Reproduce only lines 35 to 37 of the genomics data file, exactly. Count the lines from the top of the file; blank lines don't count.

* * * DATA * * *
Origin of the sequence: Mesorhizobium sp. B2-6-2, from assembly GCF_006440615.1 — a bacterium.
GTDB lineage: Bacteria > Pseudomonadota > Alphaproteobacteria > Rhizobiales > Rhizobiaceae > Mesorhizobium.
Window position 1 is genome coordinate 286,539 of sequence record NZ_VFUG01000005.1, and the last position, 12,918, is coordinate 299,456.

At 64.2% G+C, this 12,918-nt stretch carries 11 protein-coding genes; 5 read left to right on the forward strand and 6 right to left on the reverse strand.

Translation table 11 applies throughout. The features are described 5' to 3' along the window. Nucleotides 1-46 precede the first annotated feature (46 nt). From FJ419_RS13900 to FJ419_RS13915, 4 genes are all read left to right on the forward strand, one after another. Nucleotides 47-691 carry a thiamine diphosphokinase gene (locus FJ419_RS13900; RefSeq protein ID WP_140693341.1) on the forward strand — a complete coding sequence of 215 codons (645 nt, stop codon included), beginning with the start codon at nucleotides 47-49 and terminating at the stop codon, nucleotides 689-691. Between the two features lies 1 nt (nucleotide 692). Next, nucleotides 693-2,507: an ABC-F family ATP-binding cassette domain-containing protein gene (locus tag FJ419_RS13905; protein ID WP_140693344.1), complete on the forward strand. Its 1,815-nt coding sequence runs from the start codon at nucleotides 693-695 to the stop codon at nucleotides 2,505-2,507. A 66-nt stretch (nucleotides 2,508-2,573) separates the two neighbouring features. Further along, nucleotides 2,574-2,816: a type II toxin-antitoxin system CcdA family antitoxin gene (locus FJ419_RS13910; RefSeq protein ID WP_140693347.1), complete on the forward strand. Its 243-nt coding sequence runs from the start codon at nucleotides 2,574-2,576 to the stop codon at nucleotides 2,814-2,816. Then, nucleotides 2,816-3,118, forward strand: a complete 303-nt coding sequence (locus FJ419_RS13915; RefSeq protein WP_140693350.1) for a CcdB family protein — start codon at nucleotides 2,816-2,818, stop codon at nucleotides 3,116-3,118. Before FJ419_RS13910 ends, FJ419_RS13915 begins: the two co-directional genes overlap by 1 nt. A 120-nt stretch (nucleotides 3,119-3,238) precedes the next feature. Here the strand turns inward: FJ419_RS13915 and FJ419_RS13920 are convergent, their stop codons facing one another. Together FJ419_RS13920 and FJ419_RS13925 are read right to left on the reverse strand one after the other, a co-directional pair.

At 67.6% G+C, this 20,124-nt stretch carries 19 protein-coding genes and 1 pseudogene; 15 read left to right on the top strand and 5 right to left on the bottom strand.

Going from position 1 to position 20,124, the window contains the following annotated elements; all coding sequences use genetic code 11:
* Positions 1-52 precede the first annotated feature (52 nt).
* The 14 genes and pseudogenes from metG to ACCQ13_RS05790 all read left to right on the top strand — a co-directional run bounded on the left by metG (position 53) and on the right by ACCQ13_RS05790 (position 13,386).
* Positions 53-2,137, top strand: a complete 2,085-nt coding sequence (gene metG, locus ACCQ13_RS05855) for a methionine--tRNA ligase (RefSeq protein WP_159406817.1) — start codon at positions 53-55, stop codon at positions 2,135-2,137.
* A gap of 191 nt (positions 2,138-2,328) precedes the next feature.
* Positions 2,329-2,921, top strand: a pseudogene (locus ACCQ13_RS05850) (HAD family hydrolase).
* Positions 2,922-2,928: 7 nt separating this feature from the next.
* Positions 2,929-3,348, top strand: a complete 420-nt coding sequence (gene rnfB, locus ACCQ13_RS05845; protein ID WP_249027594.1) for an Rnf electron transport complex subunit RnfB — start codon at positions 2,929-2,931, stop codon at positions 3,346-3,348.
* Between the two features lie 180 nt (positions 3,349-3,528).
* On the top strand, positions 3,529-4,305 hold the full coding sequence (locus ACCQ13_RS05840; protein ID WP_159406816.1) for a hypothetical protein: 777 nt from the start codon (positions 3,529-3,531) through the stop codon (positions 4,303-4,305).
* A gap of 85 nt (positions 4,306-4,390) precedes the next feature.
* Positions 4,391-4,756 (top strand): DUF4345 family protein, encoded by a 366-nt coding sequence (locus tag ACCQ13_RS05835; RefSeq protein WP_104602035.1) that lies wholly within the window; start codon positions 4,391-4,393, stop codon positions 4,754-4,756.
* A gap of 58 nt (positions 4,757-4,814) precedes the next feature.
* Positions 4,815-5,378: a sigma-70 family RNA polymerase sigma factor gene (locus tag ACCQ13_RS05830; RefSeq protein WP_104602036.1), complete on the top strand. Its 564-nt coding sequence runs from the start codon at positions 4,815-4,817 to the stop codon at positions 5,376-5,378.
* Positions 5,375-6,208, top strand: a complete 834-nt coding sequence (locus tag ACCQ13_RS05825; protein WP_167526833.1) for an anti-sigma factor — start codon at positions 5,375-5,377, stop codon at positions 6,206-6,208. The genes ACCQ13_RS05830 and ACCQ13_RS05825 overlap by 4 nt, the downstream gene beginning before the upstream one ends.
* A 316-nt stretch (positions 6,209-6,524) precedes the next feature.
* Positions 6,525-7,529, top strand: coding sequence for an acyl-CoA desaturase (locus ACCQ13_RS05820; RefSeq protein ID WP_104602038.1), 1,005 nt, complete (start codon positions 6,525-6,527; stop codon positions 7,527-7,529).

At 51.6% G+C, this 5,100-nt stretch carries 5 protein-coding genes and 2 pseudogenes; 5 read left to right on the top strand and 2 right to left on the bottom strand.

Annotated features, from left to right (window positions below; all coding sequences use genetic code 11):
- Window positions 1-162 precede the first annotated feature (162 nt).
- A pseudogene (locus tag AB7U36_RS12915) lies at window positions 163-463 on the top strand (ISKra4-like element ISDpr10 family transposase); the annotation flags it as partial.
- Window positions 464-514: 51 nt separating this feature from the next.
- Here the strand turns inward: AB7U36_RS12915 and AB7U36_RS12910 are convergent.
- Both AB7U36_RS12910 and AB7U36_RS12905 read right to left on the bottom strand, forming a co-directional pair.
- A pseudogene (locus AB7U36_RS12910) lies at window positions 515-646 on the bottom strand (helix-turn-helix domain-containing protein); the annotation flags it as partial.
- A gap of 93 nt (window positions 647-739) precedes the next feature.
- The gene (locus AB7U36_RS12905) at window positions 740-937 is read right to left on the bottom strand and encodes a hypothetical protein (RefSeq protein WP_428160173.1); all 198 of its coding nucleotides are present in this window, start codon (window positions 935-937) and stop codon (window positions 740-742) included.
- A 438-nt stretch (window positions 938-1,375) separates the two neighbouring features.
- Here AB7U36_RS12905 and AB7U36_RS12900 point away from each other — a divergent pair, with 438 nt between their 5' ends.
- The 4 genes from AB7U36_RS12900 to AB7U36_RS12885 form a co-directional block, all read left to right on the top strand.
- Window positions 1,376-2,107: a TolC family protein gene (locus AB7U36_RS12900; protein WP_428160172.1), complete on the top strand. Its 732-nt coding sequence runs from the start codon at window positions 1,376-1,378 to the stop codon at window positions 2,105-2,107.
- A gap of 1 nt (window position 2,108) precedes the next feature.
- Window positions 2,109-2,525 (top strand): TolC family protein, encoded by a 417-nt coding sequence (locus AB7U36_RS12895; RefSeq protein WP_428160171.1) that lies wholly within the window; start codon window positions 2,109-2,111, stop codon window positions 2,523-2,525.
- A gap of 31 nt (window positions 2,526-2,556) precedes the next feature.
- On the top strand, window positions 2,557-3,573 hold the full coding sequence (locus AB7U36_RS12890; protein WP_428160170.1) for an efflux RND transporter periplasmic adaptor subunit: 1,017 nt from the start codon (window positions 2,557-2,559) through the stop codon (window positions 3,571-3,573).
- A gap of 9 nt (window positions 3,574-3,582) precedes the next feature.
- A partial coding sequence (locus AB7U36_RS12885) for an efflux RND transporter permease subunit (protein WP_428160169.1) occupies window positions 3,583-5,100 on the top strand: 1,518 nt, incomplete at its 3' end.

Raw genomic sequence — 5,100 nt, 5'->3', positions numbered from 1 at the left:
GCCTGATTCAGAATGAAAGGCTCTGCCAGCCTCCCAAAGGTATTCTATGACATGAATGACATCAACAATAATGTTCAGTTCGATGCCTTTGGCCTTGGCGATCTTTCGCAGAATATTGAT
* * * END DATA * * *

- Here AB7U36_RS12905 and AB7U36_RS12900 point away from each other — a divergent pair, with 438 nt between their 5' ends.
- The 4 genes from AB7U36_RS12900 to AB7U36_RS12885 form a co-directional block, all read left to right on the top strand.
- Window positions 1,376-2,107: a TolC family protein gene (locus AB7U36_RS12900; protein WP_428160172.1), complete on the top strand. Its 732-nt coding sequence runs from the start codon at window positions 1,376-1,378 to the stop codon at window positions 2,105-2,107.